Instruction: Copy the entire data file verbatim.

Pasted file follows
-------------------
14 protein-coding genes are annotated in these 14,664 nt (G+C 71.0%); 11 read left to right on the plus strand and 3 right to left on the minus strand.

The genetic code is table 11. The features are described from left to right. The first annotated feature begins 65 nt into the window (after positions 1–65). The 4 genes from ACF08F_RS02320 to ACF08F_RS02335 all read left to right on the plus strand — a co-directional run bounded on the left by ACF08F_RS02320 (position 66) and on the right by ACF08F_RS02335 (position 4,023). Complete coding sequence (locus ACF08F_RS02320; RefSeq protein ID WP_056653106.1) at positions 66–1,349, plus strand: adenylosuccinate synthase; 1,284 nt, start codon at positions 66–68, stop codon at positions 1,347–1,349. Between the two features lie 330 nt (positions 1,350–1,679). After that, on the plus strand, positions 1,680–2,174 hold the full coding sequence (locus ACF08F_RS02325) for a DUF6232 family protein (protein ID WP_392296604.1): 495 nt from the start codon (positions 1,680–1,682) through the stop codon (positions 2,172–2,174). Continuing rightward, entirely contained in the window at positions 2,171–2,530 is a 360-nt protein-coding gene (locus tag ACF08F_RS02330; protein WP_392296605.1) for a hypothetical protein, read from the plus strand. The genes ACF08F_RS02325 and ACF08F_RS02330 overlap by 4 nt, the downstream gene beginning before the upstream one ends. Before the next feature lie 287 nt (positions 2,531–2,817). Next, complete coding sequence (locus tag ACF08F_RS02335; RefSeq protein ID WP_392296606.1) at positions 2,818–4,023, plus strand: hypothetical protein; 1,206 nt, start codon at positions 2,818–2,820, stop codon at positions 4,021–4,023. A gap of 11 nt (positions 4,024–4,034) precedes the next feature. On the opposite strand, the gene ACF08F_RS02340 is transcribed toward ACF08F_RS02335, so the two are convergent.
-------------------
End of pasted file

14 protein-coding genes are annotated in these 14,664 nt (G+C 71.0%); 11 read left to right on the plus strand and 3 right to left on the minus strand.

The genetic code is table 11. The features are described from left to right. The first annotated feature begins 65 nt into the window (after positions 1–65). The 4 genes from ACF08F_RS02320 to ACF08F_RS02335 all read left to right on the plus strand — a co-directional run bounded on the left by ACF08F_RS02320 (position 66) and on the right by ACF08F_RS02335 (position 4,023). Complete coding sequence (locus ACF08F_RS02320; RefSeq protein ID WP_056653106.1) at positions 66–1,349, plus strand: adenylosuccinate synthase; 1,284 nt, start codon at positions 66–68, stop codon at positions 1,347–1,349. Between the two features lie 330 nt (positions 1,350–1,679). After that, on the plus strand, positions 1,680–2,174 hold the full coding sequence (locus ACF08F_RS02325) for a DUF6232 family protein (protein ID WP_392296604.1): 495 nt from the start codon (positions 1,680–1,682) through the stop codon (positions 2,172–2,174). Continuing rightward, entirely contained in the window at positions 2,171–2,530 is a 360-nt protein-coding gene (locus tag ACF08F_RS02330; protein WP_392296605.1) for a hypothetical protein, read from the plus strand. The genes ACF08F_RS02325 and ACF08F_RS02330 overlap by 4 nt, the downstream gene beginning before the upstream one ends. Before the next feature lie 287 nt (positions 2,531–2,817). Next, complete coding sequence (locus tag ACF08F_RS02335; RefSeq protein ID WP_392296606.1) at positions 2,818–4,023, plus strand: hypothetical protein; 1,206 nt, start codon at positions 2,818–2,820, stop codon at positions 4,021–4,023. A gap of 11 nt (positions 4,024–4,034) precedes the next feature. On the opposite strand, the gene ACF08F_RS02340 is transcribed toward ACF08F_RS02335, so the two are convergent.